Whale: Oh dear! Was Ashley upset with your parents for that?

Mr. Brown: She was upset with them for a very long time because of their behavior. She had told me their behavior was convincing her she should never work.

Whale: How did Ashley become a caterer?

Mr. Brown: Ashley had made many friends in Surrey when she had moved there to study a culinary course which, by the way, she almost did not pass because of her incessant partying. One night, she got the idea to cook for some of her friends at the parties they would throw for their kids; they were her neighbors as well. She started like that and then…

Whale (interrupts): She opened her own business for them?

Mr. Brown: Yes! After she opened her catering business, she started serving party food to those people at first. Then after many years, her business started doing so great, most people in her neighborhood began requesting her to supply food at their parties.

The Hotel Room

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Blau is inside her hotel room (with Snowball). The room has a small window with a view of snow-covered valleys. Inside the room, there is a wooden desk, an amber-colored chair, a small black fridge, a retro television, a bed (with two pillows, one bed sheet and one duvet; all the materials are baby blue in color) and a black wardrobe.

Blau (drawing the curtains): I’m glad we got a view of…uh, why is that man punching a woman?

Snowball:…maybe he is trying to steal her money.

Blau: No, it seems like he knows her. The woman is punching him back now; previously, she was holding him.

Snowball: Blau, draw the curtains…we don’t want to look like we saw that.

Blau: Alright! What a rowdy pair!

Snowball: Look, the bellboy has left a tray of chocolates and muffins on the bed.

Blau (opens the fridge): I saw that when we entered the room. There are some packets of salty chips here you can eat.

Snowball: What else is there?

Blau: Bottles of wine, brown packets of pork sandwiches, a plastic bowl of green salad, packets of chicken soup and vanilla ice cream. I think all that food should keep us well fed until breakfast.

The Foyer

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The walls of the foyer (of Markov Hotel) are beige in color; some abstract paintings hang on the walls. The foyer has only one window (with a view of snow-covered valleys) and Blau is sitting next to it; she has placed Snowball on her lap. Underneath her feet, is a charcoal-colored carpet which stretches all the way to a golden elevator. The foyer also has four more armchairs and three ottomans. They are all occupied by people; Blau can see that a very noisy family has occupied a majority of them.

Blau: After I’m done paying for my room tomorrow, I want to go to a local railway office to inquire about why my life was put in danger when I had boarded a Russian train in Germany.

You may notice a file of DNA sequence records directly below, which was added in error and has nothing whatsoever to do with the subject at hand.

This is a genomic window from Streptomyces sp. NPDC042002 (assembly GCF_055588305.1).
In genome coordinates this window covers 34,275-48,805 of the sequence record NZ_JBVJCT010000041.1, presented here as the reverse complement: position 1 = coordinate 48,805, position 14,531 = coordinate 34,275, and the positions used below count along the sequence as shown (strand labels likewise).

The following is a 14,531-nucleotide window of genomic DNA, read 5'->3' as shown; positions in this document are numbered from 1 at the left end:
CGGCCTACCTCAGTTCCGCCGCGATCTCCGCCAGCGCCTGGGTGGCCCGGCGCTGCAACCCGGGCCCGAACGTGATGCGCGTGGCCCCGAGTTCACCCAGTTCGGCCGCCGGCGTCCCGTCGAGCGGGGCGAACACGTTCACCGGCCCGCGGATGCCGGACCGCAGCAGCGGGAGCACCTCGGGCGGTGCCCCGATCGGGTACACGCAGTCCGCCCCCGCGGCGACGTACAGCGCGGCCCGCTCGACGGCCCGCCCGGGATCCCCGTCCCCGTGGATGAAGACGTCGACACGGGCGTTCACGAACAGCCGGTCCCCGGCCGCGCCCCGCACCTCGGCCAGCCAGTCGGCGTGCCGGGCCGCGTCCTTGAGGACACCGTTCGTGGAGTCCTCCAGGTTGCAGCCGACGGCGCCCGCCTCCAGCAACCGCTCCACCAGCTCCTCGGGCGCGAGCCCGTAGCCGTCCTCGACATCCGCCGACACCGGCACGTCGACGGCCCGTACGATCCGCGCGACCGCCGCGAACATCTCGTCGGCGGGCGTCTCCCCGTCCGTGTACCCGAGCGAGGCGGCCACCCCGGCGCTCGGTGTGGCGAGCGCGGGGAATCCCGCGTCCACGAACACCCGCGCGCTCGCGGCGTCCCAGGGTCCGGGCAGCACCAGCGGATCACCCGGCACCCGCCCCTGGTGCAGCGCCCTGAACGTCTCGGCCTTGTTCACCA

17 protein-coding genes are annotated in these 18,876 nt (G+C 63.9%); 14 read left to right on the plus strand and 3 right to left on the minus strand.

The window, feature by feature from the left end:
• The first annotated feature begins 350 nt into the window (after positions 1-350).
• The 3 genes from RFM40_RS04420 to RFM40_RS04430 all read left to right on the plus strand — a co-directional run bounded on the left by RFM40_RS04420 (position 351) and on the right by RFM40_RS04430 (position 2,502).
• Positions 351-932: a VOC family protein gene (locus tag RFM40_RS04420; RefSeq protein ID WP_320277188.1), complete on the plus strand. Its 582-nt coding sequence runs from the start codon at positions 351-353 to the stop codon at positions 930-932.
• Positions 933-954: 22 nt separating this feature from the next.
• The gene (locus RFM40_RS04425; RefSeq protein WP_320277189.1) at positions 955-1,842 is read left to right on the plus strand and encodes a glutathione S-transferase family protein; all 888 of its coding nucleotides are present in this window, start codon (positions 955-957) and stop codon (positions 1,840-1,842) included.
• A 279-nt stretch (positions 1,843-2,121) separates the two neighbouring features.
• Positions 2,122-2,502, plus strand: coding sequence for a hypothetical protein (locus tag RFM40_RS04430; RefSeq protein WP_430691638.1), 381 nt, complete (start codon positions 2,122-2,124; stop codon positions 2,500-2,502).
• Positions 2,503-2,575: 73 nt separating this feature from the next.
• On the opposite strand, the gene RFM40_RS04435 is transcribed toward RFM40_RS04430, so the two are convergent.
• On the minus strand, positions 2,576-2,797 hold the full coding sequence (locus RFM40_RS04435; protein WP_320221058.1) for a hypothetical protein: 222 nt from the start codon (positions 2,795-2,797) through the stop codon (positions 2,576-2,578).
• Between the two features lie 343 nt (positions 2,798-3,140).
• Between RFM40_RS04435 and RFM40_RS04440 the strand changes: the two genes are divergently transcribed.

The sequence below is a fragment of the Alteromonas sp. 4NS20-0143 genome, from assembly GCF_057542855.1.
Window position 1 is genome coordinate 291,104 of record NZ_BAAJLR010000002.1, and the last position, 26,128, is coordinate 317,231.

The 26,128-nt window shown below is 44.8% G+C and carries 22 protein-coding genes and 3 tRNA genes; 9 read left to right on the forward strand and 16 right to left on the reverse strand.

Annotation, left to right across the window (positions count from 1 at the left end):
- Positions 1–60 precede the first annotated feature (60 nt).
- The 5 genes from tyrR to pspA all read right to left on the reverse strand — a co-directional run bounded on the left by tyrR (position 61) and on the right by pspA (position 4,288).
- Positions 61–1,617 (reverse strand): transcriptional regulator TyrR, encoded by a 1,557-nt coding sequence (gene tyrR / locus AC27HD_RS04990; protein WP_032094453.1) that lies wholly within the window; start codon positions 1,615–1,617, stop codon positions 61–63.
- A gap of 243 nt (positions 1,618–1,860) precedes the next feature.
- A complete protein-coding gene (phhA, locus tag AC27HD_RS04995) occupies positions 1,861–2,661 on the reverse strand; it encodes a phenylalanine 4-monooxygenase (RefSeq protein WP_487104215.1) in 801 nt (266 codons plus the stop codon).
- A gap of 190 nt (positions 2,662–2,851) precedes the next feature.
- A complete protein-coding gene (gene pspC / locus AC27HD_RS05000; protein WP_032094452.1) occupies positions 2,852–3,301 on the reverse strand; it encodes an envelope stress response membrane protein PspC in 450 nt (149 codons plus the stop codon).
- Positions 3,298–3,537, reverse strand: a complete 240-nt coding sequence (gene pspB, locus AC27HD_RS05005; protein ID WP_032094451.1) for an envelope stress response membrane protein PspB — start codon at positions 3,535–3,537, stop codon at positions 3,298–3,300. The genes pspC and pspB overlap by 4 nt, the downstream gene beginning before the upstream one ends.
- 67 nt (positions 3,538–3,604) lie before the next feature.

Snowball: You must shop for some clothes first.

Blau: I will do that after my visit to the railway office. First, I want to find out who tried to kill me and why.

Snowball: Did word leak that you were trying to solve a murder case and also save a kidnapped princess?

Blau: I think so. I think bad people connected to the cases got very frightened.

Snowball: And so tried to kill you?

Blau: Yeah, because they don’t want to be caught for what they did. I mean, they would be exiled to death to African grasslands if they got caught; those grasslands are home to packs of vicious lions.

Markov Hotel

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Blau is standing inside the foyer of Markov Hotel and holding a phone. She has rung her bank to request it to mail an ATM card to the hotel’s address.

Blau: That’s fine! Over a week is just fine! Thank you!

Blau keeps the phone and discusses with the hotel manager about her options for paying for a room at the hotel. After discussing for over fifteen minutes, the manager gives her the keys to a room and tells her to wait at the foyer because a housekeeper needs to make fresh flower and food arrangements in the room first.

Snowball: How did you pay for the room?

Blau: I told the manager I will pay after I have managed to transfer some money from Germany from an ATM machine nearby. He then told me that Markov Hotel is a very prominent local hotel and so a payment for a room can be directly from a bank account in any good bank in Germany.

Snowball (interrupts): So it’s fine if you pay for it later?

Blau: Yeah but it can’t be any later than eleven o’clock in the morning tomorrow!

Snowball: Oh! So where should we wait?

Blau: There…at the vacant armchair right next to the window.